public relations

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public relations (PR)

a general means of promoting a business's COMPANY IMAGE with a view to encouraging customers to buy its products and investors to buy its shares, as well, for example, as influencing government policies on issues relevant to the company. Companies often appoint a PR officer to liase with the MEDIA in providing them with information and news about the company's activities and its record on such matters as CONSUMER PROTECTION and environmental pollution. Sponsorship of sport and the arts, etc. represents an indirect way of building up customer goodwill towards the company's products. See PROMOTIONAL MIX.
Collins Dictionary of Business, 3rd ed. © 2002, 2005 C Pass, B Lowes, A Pendleton, L Chadwick, D O’Reilly and M Afferson
References in periodicals archive ?
The publicity program kicked into gear as soon as the program and executional tools were finalized and approved.
I have little doubt that the new RDAs will continue to fuel the "nutritional correction" that many food brands have already embarked upon, but this time the government is actually giving the food industry some needed assistance through an intense publicity program to help communicate the recommendations.
Dating back to the early 1900s, news releases have been the oldest form of contact with the media, and are the absolute foundation of any publicity program. A news release (also often called a media release) is your major point of contact with the media, and is also the most reliable way to "get the word out" as it is the source of so many news stories.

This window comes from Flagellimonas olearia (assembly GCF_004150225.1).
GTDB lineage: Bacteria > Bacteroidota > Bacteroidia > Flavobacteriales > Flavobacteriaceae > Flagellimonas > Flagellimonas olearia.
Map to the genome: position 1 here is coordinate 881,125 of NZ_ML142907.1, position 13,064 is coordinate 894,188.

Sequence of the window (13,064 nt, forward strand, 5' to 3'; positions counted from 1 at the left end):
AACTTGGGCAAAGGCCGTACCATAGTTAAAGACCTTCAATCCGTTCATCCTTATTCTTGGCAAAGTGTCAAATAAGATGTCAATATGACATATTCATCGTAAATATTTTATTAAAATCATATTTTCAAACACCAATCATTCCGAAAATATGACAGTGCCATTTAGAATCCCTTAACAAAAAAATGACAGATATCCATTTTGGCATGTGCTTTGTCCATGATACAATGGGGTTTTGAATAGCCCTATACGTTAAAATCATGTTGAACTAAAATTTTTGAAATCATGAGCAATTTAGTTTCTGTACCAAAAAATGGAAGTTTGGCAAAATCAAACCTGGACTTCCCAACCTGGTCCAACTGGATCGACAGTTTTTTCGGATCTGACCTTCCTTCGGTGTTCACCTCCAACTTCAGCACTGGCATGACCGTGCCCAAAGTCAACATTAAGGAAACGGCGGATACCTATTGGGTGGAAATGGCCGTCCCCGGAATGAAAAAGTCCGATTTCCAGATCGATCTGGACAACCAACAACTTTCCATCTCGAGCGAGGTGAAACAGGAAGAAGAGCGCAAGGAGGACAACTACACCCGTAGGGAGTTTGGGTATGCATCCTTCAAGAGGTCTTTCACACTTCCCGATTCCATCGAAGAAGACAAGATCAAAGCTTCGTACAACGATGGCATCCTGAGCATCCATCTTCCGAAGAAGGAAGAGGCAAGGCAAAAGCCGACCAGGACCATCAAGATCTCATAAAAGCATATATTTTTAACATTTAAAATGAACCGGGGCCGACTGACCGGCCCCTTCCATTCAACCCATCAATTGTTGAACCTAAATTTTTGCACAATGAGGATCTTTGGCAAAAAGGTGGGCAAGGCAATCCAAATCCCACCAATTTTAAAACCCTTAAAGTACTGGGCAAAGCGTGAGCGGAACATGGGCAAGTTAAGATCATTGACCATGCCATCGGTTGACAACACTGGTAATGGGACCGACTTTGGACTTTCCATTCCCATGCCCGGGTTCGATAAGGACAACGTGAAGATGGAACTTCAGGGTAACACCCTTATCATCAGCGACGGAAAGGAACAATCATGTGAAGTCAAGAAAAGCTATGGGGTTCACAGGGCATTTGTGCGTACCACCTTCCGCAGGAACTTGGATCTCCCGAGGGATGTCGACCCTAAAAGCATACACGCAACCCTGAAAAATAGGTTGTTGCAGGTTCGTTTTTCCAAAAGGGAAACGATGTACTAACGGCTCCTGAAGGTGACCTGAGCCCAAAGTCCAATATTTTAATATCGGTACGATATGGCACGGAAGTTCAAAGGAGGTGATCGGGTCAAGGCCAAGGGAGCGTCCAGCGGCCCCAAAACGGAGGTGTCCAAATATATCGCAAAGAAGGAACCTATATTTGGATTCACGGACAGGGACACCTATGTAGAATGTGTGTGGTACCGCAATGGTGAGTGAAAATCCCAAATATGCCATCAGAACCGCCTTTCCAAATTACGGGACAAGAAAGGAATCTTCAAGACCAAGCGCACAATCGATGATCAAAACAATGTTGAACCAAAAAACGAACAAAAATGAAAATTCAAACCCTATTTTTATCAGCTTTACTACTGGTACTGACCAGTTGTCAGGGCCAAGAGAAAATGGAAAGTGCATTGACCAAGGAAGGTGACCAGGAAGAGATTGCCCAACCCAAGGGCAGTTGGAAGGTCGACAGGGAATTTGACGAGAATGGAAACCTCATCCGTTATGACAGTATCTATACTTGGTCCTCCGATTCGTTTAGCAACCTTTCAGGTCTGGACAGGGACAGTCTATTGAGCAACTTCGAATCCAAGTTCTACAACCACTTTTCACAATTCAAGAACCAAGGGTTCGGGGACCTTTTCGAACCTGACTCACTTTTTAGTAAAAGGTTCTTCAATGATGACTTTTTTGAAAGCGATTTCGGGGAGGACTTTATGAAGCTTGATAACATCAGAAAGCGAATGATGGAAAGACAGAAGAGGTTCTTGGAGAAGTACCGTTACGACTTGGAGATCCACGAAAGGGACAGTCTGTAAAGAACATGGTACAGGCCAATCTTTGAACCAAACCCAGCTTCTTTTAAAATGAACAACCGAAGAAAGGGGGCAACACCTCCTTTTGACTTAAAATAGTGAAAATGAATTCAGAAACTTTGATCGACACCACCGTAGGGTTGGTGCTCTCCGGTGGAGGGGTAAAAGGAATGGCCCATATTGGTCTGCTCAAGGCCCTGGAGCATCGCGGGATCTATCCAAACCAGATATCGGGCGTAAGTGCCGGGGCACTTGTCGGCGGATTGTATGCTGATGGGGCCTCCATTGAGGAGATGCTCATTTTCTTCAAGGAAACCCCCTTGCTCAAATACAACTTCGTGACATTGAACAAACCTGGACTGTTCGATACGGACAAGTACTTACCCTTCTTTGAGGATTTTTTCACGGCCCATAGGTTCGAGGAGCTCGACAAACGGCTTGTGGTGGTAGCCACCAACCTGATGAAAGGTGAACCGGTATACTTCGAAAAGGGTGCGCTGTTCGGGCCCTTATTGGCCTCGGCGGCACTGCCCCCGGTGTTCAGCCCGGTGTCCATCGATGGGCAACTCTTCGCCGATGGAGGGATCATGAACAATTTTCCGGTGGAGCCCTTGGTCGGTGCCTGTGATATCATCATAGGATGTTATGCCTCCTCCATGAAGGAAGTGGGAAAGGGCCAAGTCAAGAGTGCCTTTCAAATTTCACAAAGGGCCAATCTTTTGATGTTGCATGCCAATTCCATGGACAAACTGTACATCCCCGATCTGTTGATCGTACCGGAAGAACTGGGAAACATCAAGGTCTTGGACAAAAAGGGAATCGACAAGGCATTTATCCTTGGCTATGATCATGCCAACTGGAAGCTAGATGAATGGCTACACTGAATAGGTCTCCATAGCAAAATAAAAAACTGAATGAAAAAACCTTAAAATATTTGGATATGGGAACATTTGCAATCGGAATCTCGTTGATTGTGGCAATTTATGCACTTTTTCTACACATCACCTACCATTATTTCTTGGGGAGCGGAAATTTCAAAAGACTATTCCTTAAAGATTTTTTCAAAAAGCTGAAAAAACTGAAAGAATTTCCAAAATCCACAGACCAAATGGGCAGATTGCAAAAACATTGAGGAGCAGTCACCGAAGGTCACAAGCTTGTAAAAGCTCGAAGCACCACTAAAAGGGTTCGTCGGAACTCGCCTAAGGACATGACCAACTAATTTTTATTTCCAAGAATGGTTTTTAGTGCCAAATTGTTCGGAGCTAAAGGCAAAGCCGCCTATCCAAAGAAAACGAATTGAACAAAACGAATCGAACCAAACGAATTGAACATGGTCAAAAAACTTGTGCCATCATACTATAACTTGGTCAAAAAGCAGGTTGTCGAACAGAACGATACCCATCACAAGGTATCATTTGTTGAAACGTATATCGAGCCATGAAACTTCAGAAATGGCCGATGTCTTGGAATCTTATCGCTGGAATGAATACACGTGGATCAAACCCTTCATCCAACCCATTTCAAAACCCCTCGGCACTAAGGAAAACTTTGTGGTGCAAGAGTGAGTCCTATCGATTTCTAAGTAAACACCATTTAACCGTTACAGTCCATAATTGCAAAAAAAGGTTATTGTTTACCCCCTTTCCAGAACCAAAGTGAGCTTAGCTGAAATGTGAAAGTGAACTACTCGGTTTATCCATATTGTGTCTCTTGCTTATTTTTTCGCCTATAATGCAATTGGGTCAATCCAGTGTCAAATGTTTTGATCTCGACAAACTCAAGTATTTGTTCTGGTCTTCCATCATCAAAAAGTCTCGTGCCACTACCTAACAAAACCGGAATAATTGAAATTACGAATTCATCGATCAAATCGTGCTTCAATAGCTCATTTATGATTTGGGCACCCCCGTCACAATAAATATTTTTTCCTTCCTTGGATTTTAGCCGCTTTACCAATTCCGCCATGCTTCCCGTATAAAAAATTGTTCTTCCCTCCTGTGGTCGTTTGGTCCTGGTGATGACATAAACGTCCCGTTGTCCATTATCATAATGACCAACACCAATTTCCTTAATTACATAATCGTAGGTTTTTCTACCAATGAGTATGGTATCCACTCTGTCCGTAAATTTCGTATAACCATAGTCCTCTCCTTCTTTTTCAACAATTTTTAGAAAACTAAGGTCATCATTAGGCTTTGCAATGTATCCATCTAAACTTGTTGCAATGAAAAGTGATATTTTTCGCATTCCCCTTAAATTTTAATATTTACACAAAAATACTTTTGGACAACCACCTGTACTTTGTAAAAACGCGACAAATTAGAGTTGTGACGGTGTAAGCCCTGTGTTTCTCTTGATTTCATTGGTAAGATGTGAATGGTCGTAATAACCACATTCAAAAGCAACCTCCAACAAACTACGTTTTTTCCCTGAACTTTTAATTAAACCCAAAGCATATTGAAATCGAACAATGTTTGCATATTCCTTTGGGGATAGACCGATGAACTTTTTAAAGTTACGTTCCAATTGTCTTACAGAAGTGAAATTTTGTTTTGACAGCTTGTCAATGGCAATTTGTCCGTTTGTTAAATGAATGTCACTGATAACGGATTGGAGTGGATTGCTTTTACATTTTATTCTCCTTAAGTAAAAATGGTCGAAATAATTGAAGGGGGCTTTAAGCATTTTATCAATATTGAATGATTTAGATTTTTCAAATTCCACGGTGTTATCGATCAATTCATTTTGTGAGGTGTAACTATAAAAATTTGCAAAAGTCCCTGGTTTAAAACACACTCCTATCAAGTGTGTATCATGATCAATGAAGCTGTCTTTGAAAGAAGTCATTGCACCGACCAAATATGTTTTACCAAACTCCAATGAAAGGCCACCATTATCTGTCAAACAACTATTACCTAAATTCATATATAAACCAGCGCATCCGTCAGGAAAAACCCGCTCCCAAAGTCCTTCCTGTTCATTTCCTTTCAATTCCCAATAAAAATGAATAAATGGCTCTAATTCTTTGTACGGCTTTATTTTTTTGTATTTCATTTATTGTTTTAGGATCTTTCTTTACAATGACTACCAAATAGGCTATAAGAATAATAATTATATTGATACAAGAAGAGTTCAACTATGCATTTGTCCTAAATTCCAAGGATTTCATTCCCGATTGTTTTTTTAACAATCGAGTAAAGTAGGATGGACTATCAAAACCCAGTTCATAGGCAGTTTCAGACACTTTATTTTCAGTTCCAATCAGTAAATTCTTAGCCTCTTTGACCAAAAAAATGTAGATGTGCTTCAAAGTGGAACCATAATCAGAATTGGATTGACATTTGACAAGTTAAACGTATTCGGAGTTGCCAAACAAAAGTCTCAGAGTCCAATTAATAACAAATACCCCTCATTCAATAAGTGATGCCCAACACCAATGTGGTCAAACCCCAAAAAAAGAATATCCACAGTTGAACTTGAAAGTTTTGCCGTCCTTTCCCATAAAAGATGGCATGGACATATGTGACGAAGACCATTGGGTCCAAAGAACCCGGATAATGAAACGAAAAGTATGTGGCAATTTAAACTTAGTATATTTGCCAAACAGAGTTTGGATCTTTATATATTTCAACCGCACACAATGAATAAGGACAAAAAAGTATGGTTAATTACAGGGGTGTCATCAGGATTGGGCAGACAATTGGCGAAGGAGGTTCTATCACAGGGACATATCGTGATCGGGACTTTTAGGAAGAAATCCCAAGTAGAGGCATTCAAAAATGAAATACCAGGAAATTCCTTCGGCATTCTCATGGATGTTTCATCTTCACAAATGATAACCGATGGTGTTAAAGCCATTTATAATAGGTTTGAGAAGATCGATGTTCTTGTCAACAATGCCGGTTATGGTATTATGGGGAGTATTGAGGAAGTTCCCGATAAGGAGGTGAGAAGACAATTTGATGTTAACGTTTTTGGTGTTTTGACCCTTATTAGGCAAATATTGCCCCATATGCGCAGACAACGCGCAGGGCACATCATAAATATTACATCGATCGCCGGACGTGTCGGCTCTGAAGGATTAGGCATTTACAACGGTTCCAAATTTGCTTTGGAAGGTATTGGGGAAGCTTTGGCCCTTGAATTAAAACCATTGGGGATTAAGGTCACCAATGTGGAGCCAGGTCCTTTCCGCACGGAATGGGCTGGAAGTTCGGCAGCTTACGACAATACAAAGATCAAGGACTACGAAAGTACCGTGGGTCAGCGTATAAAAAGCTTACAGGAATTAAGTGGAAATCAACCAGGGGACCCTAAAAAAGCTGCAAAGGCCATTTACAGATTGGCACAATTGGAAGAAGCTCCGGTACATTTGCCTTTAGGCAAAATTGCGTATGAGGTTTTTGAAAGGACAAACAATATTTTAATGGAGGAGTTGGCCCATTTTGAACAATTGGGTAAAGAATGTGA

To compete successfully against the behemoths of the business world, savvy medium-size and smaller companies recognize the value of a publicity program as a means to create a higher profile among target audiences.
Attorneys routinely report, "We were happy with the number of articles about out firm, but we didn't get even one, new client!" A good publicity program can be an important part of your marketing program.
According to Reason magazine, promotional materials from the Seattle-based Discovery Institute acknowledge that the Ahmanson family donated $1.5 million to the Institute's Center for the Renewal of Science and Culture for a research and publicity program to "unseat not just Darwinism but also Darwinism's cultural legacy." In fact, the August 1999 issue of the Discovery Institute's Journal recognizes an Ahmanson outfit for providing the Center's start-up funds.
To get your publicity program off to a good start, prepare several basic information pieces to be sent to editors of periodicals and to news directors of radio and television stations in your marketing area, packaged in a form sometimes called a press kit or media kit.